lol I hear you on the money. That's part of why I'm wondering what the most important first upgrades are. I will get weather tech mats anyway since I've always had a set in each car I've had. They're awesome for saving the floors. I figured I'd add the extra armor the pro doesn't have and the sliders. I plan to have the truck till either it dies or I do so I'd like to keep it looking good as long as I can. Like I had mentioned too I've got gramps old jeep to restore. It's a '51, but in really good shape. No major rust and it's been garaged since 88. Granted it was an open sided one but it saw more dust and dirt than water so it's in decent shape. But it certainly is a project and I'll have to split funds between both and I don't usually have a lot to spare so both will be fixed up/ upgraded slowly. I don't plan to mod the jeep much other than some modern gear like brakes, shocks, tires and seat belts. Otherwise I plan to keep it as original as I can. Heck it still has the original engine with under 30k on it and the radiator is still full from decades ago. I doubt I'll make a rock crawling beast out of the fronty but I do want it to be able to get out there without issues.
 

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Every trail in Colorado has rock crawling to some degree. My 2010 frontier wth 265 75 16s, prg advanced lift with spc upper control arms, a good set of sliders I built from a trailgear kit from 4wheelparts does pretty well even compared to other purpose built crawlers. Has more to do with experience than anything
 

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I bought cordura ballistic seat covers, WeatherTech floor mats, trailer hitch and the wiring, and a back up camera
soon I will get a Line-X done to my bed
and then I think I am done

I don't intend to play too hard on this truck, I will buy a Wrangler for that
 

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First thing I bought was a set of weather tech floor mats. Second was some simple seat covers from amazon. Im shopping around for some custom covers still. The floor mats are pricey, but worth every penny. Not sure how your commute is, but if you eat or drink on your drive, you might wanna look at protecting the interior. Just my $.02.
 

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Discussion Starter #15
Yeah interior needs covers for sure. Not from me as much as the kids. I know there is going to be some rock crawling around here which is why I want to add the extra protection and sliders underneath but at the same time, most of the places I'm likely to go won't/don't have too much to deal with. That's not to say I won't eventually find some places. Since this is my first anything other than a sedan or coupe I'll slowly work my way up to more challenging stuff. I've gone out with a buddy a few times though and he has always had a truck or jeep. We went up left hand canyon in boulder in his old Chevy half ton. We only went about half way and he scraped the bottom up pretty bad but that was a stock basic trim so not too shabby considering. I figure the frontier in the pro 4x will handle that just fine. Still I suppose having the truck will persuade me to want to do more trails just because ;) I was thinking more of like Moab when I mentioned not going rock crawling.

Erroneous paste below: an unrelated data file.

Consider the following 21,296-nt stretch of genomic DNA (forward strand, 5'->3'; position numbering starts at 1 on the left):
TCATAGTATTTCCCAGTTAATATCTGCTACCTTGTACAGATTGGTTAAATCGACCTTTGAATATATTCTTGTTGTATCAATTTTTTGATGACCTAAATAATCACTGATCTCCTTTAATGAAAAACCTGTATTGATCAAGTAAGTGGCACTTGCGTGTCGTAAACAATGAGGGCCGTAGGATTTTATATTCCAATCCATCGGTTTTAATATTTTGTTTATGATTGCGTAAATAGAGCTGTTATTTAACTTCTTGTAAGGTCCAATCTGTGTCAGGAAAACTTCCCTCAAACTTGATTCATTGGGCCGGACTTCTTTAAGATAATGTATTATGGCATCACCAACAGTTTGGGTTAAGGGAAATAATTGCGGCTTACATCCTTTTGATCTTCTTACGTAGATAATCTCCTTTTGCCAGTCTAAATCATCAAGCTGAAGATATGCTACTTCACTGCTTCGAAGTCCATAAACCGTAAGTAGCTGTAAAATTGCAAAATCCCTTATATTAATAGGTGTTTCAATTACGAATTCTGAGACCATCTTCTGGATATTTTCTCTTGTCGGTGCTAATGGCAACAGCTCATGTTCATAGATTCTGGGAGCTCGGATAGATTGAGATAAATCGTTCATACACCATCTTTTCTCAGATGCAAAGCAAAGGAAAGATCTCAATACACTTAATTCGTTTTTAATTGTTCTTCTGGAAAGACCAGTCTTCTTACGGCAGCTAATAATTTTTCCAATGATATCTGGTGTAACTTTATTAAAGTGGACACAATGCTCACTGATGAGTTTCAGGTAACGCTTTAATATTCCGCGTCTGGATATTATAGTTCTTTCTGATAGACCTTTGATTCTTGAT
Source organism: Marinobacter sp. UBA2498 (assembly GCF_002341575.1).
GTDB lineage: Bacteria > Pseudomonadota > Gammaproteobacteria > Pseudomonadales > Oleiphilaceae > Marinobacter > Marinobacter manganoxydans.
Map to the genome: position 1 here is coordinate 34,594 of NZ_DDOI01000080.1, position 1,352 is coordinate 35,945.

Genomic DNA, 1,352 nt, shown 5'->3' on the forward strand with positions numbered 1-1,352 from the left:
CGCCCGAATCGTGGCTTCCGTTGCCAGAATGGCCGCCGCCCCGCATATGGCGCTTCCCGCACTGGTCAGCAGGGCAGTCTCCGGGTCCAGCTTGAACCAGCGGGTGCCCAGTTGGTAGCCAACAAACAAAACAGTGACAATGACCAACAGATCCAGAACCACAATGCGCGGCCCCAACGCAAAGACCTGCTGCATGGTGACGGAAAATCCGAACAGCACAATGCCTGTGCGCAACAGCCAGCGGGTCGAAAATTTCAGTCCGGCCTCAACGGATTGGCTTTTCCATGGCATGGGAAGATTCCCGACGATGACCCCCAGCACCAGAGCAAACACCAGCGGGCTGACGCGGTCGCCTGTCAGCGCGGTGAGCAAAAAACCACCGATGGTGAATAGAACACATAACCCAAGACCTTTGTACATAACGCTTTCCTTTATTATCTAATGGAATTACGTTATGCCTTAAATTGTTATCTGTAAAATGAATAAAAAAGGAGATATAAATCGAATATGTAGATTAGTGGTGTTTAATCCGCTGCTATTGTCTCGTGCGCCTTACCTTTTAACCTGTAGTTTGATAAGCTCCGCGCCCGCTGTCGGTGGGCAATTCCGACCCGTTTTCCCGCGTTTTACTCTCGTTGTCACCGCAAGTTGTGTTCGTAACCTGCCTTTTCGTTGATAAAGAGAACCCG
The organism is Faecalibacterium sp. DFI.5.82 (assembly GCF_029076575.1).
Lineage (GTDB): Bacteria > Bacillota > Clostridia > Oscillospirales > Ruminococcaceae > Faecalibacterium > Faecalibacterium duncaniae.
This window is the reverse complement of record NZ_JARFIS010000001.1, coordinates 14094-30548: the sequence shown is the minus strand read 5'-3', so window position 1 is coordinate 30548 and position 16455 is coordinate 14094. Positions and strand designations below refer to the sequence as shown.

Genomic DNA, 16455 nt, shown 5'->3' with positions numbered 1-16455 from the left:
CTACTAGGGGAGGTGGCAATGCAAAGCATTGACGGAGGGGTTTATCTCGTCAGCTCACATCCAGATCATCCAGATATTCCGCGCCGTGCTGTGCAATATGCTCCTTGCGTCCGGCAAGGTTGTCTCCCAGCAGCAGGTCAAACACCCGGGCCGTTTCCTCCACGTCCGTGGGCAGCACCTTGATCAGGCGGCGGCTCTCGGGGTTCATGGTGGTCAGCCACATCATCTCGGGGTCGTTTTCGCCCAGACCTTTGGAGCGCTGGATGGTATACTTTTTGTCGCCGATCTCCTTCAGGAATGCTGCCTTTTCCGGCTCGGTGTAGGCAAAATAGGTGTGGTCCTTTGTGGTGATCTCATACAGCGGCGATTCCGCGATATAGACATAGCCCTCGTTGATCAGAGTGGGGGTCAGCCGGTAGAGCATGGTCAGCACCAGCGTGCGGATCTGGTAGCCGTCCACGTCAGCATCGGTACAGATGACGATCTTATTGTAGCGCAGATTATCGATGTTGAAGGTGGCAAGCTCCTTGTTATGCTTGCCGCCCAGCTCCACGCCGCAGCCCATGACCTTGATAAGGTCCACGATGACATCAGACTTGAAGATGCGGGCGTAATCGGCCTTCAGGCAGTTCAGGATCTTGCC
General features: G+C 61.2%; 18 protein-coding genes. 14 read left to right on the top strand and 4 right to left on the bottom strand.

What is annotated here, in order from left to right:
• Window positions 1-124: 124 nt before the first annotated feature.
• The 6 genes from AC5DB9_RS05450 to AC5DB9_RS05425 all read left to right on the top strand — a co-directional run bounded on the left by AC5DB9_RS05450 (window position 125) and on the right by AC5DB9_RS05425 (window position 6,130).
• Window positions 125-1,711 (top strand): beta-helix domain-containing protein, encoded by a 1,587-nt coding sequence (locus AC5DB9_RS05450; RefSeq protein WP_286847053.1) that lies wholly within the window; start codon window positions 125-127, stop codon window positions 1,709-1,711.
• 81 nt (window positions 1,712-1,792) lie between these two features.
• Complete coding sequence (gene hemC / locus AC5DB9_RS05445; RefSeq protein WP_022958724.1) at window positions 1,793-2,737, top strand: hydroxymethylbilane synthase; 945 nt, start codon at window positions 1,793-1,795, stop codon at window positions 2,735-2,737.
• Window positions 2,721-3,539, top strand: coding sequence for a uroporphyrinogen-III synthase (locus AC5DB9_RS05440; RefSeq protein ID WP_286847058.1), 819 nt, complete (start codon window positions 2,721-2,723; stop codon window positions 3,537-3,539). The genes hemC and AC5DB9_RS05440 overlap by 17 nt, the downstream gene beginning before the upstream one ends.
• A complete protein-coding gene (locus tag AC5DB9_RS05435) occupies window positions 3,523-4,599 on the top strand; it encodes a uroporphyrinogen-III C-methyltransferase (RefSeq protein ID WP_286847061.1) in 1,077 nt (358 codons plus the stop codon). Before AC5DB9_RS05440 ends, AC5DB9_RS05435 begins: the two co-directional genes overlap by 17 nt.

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Yeah I was planning on the sliders and extra under body protection. I figured I'd take off the mud flaps anyway. The less stuff that can break off the better. What is the melt mod?
The fender liner definitely wants to be re-formed, but you may not need to cut/fold the pinch weld... there is surprising amount of clearance there. Easy way to tell is to remove the plastic fender liner, turn the wheel till its as close as possible, then jack up the front wheel.

A good set of tires and a spacer lift will take you far. as soon as you start brushing your skidplates it'll be time to upgrade them. I would get the rock rails as the first big purchase as they make great steps and protect the rockers.
For a recovery kit you want to have a come-along. Hand winches are invaluable for minor oopsies when you high center and need to get pulled back a few feet. Alternatively you can get a farm jack (hi-lift) and a recovery kit that will let you use it as a winch...
And you always need to have snatch straps. How many and length depends in part with who you go out with and where you wheel. In NewEngland trails are tight and twisty so 20ft is a good length. I use a dogbone to join 2 straps when/if needed (if you don't carry magazines, a good size stick will work. I carry 2" dowel cut 7" long for this purpose) You can also choke up on the strap using the dowel...
I carry 2 snatch straps and 2 tow straps. Tow straps do NOT stretch. Snatch (or recovery) straps DO stretch.
 

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Discussion Starter #17
I figured recovery supplies would be handy. I've thought about getting a winch but not sure I'll need one for a while so I'll hold off on that upgrade. I did read about a cai and cat back exhaust though. Are those worthwhile or is the stock system decent?
 

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I would change the tires, get sliders and then the 3rd is up to you! I did lift.

I put duratracs on at the dealership (yota dealer put wrong size on so got them to give me 265 uratracs at no cost to me)

Put sliders on to use as a step. Welded them myself out of trailgear 78" kit. Most satisfying part of those is watching jerks open their doors into my sliders. The sound makes me smile. No more door dings!

I did a lift 3rd. Prg advanced coilover kit with aal and shackles at highest setting in rear. Spc upper control arms for a good ride and no coil bucket contact.

I run lots of trails all over Colorado and have learned that I would definitely rather be overbuilt as trail conditions can change quickly! Plus once so see what you can do with a frontier, it is fun to shock people! Every time I show up to a trail, every jeep pokes fun. Usually many are surprised to see me if I am pulled over eating or hanging with my family on the trail. I have run many difficult trails with my current setup and the only thing I will probably change is a front locker and maybe some bigger tires as mine are wearing out

Since the first 3 mods I got a new WAM bumper courtesy of a deer, toolbox from my wife's coworker, Bluetooth head unit (cheap jvc), cb for Christmas. I would like a slim toolbox as mine takes up a lot of bed space in my 5' bed.